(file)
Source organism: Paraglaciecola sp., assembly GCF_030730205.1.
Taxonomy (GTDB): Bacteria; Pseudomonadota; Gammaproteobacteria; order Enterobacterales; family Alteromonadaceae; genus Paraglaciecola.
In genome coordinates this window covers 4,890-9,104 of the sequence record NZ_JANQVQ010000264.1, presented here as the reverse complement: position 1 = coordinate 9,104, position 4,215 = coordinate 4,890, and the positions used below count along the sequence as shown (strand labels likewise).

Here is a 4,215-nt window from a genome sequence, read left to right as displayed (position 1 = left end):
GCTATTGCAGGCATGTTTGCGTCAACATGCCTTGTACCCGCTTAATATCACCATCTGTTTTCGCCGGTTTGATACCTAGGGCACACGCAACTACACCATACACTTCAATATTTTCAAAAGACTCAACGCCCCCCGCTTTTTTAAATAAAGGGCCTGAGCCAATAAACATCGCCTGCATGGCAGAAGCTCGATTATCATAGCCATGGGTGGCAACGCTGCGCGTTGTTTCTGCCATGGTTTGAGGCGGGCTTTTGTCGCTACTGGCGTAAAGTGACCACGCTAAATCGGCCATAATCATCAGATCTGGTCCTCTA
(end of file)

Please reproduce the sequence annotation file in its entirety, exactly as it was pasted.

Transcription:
Source organism: Paraglaciecola sp., assembly GCF_030730205.1.
Taxonomy (GTDB): Bacteria; Pseudomonadota; Gammaproteobacteria; order Enterobacterales; family Alteromonadaceae; genus Paraglaciecola.
In genome coordinates this window covers 4,890-9,104 of the sequence record NZ_JANQVQ010000264.1, presented here as the reverse complement: position 1 = coordinate 9,104, position 4,215 = coordinate 4,890, and the positions used below count along the sequence as shown (strand labels likewise).

Here is a 4,215-nt window from a genome sequence, read left to right as displayed (position 1 = left end):
GCTATTGCAGGCATGTTTGCGTCAACATGCCTTGTACCCGCTTAATATCACCATCTGTTTTCGCCGGTTTGATACCTAGGGCACACGCAACTACACCATACACTTCAATATTTTCAAAAGACTCAACGCCCCCCGCTTTTTTAAATAAAGGGCCTGAGCCAATAAACATCGCCTGCATGGCAGAAGCTCGATTATCATAGCCATGGGTGGCAACGCTGCGCGTTGTTTCTGCCATGGTTTGAGGCGGGCTTTTGTCGCTACTGGCGTAAAGTGACCACGCTAAATCGGCCATAATCATCAGATCTGGTCCTCTA